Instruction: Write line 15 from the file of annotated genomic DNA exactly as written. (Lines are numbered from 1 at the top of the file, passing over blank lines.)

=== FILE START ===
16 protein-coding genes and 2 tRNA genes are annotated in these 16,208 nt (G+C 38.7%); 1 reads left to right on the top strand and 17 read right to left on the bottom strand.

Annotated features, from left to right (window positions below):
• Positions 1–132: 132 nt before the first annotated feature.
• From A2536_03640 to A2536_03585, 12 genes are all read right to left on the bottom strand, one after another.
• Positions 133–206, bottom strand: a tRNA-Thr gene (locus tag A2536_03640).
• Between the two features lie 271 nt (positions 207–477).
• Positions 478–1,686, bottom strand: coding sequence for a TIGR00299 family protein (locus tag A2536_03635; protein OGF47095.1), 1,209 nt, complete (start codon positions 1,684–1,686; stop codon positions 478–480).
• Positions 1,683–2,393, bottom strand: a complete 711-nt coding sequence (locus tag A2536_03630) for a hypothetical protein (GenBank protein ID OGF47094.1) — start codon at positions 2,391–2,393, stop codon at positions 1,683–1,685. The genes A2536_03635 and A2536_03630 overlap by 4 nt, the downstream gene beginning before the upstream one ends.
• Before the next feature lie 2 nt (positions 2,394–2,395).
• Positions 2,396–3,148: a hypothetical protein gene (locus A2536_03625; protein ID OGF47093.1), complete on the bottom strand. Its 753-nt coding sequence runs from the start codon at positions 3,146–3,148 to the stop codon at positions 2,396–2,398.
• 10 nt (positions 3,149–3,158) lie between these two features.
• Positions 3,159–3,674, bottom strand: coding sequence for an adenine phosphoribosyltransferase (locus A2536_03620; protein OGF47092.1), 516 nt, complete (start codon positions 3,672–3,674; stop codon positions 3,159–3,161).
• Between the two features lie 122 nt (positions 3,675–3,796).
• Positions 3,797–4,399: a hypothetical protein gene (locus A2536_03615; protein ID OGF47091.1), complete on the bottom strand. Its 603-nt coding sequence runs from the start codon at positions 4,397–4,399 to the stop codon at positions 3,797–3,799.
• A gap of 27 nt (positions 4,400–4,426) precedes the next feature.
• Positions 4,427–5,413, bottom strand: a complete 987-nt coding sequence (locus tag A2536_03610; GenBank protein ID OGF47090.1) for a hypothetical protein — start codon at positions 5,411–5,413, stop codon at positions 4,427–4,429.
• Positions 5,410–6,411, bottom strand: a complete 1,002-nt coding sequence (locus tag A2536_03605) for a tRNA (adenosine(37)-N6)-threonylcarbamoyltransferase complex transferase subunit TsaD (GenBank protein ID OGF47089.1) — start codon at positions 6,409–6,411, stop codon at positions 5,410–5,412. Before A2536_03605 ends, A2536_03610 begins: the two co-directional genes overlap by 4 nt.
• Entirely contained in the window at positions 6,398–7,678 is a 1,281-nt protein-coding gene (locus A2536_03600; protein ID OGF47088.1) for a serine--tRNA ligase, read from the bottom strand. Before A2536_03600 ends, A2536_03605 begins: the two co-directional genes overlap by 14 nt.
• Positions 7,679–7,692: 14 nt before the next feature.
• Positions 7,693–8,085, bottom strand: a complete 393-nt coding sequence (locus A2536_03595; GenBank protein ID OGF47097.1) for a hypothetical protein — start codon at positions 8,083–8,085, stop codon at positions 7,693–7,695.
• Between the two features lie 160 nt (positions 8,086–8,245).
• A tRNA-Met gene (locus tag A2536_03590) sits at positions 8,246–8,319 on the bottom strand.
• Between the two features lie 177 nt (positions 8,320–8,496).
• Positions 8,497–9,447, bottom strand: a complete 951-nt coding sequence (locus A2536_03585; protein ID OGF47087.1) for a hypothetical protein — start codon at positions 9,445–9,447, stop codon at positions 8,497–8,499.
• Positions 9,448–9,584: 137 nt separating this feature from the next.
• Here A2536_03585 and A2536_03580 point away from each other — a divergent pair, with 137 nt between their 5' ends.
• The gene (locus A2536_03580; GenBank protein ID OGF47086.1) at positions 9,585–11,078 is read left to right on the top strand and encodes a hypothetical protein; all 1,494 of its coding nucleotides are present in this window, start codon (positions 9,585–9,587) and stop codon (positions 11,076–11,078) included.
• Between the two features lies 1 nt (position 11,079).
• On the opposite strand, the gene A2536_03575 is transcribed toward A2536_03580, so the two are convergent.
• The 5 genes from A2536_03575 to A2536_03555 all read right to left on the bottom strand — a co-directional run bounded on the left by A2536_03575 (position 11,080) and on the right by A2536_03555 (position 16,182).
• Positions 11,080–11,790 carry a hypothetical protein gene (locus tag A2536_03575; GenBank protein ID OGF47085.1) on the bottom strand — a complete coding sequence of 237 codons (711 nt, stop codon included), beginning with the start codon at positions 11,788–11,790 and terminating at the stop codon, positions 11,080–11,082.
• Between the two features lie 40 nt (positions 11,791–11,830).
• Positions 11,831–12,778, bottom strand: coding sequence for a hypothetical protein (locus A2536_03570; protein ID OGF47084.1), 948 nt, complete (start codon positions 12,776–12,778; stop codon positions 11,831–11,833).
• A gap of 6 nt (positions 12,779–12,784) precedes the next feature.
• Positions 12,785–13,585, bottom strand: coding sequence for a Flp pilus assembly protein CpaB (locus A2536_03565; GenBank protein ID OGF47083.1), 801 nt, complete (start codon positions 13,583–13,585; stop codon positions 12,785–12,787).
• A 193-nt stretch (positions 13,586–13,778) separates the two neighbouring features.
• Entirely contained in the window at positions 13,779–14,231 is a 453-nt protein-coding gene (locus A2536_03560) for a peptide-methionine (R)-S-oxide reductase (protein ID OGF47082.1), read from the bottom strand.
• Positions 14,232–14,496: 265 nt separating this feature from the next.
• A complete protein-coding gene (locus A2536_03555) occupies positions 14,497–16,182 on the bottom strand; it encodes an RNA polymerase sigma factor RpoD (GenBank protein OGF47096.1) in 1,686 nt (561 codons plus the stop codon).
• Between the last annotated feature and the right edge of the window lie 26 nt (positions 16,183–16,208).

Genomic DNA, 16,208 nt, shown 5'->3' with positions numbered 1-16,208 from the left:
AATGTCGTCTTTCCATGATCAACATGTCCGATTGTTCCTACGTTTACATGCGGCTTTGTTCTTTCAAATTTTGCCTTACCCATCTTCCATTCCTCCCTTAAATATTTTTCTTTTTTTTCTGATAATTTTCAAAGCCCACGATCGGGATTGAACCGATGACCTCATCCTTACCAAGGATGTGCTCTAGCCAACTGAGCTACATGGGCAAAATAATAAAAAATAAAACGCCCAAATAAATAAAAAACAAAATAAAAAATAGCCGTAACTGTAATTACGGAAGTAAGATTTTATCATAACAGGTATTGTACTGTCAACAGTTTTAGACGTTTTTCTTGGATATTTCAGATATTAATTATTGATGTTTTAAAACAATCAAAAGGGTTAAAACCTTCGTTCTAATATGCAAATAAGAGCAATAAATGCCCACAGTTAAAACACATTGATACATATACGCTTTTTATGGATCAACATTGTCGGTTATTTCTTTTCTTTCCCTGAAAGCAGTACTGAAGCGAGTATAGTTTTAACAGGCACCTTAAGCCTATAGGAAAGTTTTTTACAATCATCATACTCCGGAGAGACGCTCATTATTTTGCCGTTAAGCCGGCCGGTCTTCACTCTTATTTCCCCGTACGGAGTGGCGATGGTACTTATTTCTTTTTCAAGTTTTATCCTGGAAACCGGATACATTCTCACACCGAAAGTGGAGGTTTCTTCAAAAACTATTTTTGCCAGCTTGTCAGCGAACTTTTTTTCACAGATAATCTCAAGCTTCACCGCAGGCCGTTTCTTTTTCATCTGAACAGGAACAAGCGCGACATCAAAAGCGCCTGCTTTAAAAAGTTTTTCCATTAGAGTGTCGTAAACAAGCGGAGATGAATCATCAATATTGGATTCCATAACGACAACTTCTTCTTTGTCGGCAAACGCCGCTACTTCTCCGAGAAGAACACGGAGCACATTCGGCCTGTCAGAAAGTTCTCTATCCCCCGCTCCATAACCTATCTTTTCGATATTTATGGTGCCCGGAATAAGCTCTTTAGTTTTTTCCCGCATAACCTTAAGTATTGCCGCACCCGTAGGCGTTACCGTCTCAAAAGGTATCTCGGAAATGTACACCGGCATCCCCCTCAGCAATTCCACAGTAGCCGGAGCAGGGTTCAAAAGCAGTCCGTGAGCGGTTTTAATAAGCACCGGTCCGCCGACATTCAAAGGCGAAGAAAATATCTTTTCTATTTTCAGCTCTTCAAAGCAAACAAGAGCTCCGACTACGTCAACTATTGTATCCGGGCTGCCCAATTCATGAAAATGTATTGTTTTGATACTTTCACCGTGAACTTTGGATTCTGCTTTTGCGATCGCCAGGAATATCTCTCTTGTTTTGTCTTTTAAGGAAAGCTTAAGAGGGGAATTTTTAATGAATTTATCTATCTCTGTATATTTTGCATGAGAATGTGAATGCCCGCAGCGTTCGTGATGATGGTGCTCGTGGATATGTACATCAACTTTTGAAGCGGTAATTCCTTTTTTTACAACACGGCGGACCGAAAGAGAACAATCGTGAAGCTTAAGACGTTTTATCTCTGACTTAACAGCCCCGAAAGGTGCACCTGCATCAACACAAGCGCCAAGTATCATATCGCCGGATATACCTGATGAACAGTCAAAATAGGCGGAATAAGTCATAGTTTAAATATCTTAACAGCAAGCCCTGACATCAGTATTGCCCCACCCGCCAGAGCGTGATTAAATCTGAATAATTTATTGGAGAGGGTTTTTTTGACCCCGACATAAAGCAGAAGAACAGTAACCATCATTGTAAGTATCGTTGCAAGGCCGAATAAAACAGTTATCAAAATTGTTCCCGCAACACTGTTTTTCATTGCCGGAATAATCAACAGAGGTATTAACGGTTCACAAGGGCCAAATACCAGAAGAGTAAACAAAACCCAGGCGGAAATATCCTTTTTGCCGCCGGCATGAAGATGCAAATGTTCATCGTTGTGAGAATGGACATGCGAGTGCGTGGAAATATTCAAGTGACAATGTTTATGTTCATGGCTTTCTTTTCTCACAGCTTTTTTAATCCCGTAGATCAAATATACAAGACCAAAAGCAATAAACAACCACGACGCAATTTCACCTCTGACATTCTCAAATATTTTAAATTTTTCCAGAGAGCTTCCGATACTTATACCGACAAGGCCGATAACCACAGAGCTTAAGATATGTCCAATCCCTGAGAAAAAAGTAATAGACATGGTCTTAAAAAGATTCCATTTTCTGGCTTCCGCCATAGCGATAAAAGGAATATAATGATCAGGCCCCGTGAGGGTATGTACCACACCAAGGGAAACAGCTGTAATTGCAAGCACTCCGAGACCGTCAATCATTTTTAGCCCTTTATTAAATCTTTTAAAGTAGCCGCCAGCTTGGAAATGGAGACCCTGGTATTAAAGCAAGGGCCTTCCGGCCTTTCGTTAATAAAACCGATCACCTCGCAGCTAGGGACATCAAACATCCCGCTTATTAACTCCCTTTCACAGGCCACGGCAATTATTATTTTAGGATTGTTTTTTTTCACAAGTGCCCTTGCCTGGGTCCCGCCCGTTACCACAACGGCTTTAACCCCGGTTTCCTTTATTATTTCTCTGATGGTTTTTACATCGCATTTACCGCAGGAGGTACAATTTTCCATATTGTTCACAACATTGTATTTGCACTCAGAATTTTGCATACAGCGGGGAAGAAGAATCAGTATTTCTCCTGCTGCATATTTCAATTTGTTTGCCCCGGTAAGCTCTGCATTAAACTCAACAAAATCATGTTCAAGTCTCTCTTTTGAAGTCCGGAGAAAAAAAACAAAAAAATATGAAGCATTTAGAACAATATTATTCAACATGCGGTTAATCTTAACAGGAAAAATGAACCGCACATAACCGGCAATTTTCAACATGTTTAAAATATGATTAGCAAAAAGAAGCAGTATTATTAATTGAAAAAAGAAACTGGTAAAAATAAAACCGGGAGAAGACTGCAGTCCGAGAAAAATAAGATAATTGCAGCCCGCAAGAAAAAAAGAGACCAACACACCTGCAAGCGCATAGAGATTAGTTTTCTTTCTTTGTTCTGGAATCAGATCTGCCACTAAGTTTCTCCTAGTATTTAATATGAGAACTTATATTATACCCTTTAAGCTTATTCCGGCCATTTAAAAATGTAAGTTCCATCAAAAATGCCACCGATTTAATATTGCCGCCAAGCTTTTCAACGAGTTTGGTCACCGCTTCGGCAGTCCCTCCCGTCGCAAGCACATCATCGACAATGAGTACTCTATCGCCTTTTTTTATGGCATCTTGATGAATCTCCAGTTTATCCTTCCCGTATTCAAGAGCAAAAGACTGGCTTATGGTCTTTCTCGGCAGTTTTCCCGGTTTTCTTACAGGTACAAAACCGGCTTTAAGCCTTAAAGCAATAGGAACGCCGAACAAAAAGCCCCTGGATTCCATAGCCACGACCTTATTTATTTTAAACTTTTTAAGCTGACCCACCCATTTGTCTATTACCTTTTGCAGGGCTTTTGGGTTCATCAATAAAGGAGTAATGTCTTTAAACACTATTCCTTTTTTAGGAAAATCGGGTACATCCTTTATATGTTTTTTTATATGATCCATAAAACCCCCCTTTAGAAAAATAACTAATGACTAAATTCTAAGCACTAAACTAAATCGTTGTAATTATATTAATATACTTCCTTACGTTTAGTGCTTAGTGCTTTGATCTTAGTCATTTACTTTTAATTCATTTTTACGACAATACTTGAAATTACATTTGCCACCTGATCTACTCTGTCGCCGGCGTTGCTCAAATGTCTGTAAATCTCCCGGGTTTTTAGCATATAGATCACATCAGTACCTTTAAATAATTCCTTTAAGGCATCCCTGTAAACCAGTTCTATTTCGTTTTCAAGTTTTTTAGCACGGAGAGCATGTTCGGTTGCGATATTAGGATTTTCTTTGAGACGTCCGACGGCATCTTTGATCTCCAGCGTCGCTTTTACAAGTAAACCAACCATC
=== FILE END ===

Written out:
• A gap of 27 nt (positions 4,400–4,426) precedes the next feature.